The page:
Prayers at Wesminster Abbey for Holodomor victims

As the commemoration drew to a close at Westminster Central Hall, the Dean of Westminster Abbey, Dr John Hall and Canon Robert Reiss were preparing for Evensong in Westminster Abbey which those attending the tribute at Westminster Central Hall were invited to attend. This was the first time that the Ukrainian diaspora in Great Britain had been welcomed into an Abbey known around the world as a place for Coronations, Royal weddings, state funerals, but today, a place to pray for the victims of the Holodomor. 

2,000 Ukrainians joined a procession led by church banners and priests of the Ukrainian Catholic and Autocephalous Orthodox Churches, taking them from Westminster Central Hall to the Great West Door of Westminster Abbey. There they were met by the Dean and Canon Reiss. Matthew Arnoldi, Head of Protocol and his team of stewards efficiently directed the seemingly endless flow of people to their places within minutes. Everyone was seated in the Abbey according to strict protocol, with our top participants and guests taking the most important seats in the Abbey Choir while 75 children, holding candles symbolising every year since the 1932-33 Holodomor, were allocated rows of seats where they could see and follow the service. The Dean and Canon Reiss welcomed us to Evensong and brief description of the Holodomor was included in the Order of Service.

Evensong was, as is customary in the Abbey, sung in Latin by the Abbey choristers – and the traditional settings gave a spirit of peace and purity to the day of commemoration, particularly Palestrina’s Magnificat:

“My soul proclaims the greatness of the Lord… 
He has shown strength with his arm: and has scattered the proud in their conceit, casting down the mighty from their thrones: and lifting up the lowly.
He has filled the hungry with good things: and sent the rich away empty…”

Following Evensong, Canon Reiss led the Ukrainian priests, church banner bearers and guests to the Great West Door to the Memorial to the Innocent Victims of Oppression, Violence and War through a path bordered by the 75 children holding lighted candles. The Canon prayed for the repose of the souls of those millions who died in the Holodomor 75 years ago. Ukrainian Orthodox and Catholic priests conducted a Panakhyda (requiem) Service sung by the choir of the Ukrainian Catholic Cathedral in London.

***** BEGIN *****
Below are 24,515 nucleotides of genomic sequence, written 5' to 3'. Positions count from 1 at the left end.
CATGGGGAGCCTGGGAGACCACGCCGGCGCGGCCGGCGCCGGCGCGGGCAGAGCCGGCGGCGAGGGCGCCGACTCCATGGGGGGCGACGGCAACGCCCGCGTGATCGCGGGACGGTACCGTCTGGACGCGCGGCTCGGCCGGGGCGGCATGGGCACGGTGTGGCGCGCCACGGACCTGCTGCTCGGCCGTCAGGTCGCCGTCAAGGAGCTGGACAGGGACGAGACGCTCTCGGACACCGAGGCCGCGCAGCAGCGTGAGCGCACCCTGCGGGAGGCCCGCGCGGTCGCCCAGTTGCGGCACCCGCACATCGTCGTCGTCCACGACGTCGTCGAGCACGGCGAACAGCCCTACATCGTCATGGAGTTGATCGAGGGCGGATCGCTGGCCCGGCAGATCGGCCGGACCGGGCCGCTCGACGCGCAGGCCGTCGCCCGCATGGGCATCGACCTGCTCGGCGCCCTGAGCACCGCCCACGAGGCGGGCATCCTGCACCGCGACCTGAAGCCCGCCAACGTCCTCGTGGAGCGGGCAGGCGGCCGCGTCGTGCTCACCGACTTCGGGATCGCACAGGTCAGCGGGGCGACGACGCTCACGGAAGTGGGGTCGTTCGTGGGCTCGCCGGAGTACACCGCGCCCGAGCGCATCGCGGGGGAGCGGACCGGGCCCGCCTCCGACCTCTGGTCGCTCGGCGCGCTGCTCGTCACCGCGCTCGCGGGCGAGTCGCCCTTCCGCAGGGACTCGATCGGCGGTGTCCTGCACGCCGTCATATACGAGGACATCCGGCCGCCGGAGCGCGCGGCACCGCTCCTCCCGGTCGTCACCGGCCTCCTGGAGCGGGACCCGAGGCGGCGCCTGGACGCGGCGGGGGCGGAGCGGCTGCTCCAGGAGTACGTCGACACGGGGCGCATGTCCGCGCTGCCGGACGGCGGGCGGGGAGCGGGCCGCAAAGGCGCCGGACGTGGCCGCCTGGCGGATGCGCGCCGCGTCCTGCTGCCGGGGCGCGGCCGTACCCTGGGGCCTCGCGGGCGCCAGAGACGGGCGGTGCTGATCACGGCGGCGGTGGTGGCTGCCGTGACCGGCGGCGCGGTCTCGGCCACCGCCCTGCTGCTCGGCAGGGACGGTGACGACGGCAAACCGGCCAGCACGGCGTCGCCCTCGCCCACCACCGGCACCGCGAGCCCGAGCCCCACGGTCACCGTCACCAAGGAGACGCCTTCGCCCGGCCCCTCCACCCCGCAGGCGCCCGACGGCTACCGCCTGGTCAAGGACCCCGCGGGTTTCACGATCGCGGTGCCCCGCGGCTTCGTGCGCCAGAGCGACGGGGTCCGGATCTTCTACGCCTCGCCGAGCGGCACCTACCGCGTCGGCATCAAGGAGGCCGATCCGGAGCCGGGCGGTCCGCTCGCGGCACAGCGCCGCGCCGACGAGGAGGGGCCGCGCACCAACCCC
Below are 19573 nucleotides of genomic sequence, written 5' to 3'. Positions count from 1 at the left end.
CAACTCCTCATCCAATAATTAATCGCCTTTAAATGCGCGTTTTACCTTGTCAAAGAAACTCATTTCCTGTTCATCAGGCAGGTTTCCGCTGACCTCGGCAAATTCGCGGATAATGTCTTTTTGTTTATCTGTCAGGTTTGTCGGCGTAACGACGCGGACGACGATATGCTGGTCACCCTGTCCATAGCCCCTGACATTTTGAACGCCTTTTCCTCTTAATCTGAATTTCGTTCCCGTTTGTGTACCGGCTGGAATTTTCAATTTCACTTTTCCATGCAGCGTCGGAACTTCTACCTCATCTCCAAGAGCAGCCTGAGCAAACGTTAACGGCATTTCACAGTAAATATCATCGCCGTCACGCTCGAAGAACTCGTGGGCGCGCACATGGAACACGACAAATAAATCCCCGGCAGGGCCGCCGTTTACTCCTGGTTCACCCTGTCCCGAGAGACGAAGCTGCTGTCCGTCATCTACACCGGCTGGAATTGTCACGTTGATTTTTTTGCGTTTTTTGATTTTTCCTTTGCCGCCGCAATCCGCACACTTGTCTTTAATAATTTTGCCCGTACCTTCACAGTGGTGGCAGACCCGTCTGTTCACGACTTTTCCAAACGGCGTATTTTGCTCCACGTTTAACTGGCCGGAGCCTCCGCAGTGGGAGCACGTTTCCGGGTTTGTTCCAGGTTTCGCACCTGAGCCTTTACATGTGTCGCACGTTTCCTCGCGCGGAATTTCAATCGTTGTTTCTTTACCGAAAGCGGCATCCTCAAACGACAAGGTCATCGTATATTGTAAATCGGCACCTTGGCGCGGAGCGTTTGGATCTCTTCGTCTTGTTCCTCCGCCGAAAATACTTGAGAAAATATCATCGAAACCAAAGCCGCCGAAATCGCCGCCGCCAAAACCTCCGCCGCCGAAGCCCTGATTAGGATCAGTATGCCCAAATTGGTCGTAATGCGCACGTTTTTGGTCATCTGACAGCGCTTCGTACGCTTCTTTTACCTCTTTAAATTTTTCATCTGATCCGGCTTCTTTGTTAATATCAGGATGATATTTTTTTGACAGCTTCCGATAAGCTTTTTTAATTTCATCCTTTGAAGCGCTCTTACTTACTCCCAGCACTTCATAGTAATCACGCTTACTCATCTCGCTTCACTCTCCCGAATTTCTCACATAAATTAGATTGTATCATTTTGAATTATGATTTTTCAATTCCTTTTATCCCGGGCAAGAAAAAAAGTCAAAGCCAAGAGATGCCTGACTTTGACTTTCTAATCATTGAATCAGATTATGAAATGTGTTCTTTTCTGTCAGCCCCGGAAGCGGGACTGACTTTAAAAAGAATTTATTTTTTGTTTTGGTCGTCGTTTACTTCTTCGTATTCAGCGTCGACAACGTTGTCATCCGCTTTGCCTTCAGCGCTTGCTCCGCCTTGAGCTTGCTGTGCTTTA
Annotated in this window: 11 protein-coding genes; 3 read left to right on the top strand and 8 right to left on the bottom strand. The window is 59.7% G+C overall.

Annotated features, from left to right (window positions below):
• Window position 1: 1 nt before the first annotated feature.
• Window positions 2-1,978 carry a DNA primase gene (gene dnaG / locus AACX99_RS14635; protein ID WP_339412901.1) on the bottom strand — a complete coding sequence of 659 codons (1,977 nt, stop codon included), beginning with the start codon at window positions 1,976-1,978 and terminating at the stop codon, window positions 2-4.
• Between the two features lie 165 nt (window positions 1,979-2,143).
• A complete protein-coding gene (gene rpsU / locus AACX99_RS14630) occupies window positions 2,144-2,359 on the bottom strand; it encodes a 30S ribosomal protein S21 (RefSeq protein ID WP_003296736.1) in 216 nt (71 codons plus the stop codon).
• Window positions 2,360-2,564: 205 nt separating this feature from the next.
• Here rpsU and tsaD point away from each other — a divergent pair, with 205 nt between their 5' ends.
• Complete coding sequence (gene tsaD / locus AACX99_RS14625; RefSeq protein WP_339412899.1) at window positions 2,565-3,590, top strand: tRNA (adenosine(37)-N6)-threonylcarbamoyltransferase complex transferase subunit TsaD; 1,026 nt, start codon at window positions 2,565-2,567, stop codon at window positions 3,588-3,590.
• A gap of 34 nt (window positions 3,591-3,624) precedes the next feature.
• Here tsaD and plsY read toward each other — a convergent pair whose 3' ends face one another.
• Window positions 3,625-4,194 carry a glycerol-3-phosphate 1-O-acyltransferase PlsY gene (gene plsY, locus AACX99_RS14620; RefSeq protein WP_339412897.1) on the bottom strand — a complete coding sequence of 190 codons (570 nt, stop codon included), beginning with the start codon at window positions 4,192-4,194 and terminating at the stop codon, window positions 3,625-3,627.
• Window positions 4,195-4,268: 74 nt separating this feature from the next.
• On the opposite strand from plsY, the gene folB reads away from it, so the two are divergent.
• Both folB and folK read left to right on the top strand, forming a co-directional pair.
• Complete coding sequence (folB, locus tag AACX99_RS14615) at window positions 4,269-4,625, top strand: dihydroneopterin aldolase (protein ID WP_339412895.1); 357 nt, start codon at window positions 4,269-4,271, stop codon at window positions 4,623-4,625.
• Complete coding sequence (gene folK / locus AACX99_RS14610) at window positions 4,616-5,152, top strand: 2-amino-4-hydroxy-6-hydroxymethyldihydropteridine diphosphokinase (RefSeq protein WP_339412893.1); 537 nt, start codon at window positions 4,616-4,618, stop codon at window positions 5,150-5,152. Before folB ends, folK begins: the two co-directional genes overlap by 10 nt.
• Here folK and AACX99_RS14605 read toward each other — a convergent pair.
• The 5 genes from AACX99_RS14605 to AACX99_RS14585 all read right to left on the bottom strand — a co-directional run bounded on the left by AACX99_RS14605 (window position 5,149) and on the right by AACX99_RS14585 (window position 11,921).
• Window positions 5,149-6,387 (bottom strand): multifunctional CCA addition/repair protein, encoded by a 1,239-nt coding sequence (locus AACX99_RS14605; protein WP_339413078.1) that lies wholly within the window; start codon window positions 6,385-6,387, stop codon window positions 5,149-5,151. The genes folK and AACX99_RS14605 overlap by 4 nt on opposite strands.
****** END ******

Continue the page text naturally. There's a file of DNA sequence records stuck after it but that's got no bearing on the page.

Everyone present sang ‘Vichnaya Pamyat’ (Eternal Memory) and then the Ukrainian Ambassador, Dr Ihor Kharchenko, laid a wreath made of wheat, of which the centre was filled with an earthenware bowl (makitra) full of wheat grains and a lighted candle. Wheat sheaves woven with deep red blood poppies tied with a black ribbon were laid by Fedir Kurlak, CEO of the AUGB, and Rev. Mykhailo Hutorniy, a Holodomor survivor.

As darkness began to fall, the 75 children filed to the Memorial to lay candles in memory of the innocent victims of one of the worst atrocities of the 20th century. 

The commemoration concluded with The Lord’s Prayer first in English and finally Ukrainian. As everyone slowly dispersed, after a moving, yet life-affirming day of remembrance, two aeroplanes created a cross in the skies above Westminster Abbey, while the 75 candles shone out through this corner of London to show that Ukraine remembered and the world had acknowledged.


Procession with church banners to Westminster Abbey

Panakhyda Service. Clegy from left to right: Rev. D. Senyk, Canon Reiss, Rev. B. Lysykanych, Rev. A. Choma, Rev. M. Hutornyj, unknown, Rev. J. Rij.

Panakhyda Service. London Cathedral Choir

Children place 75 candles around the monument.

A cross formed by planes flying over Westminster Abbey as the congregation began to sing "Eternal Memory"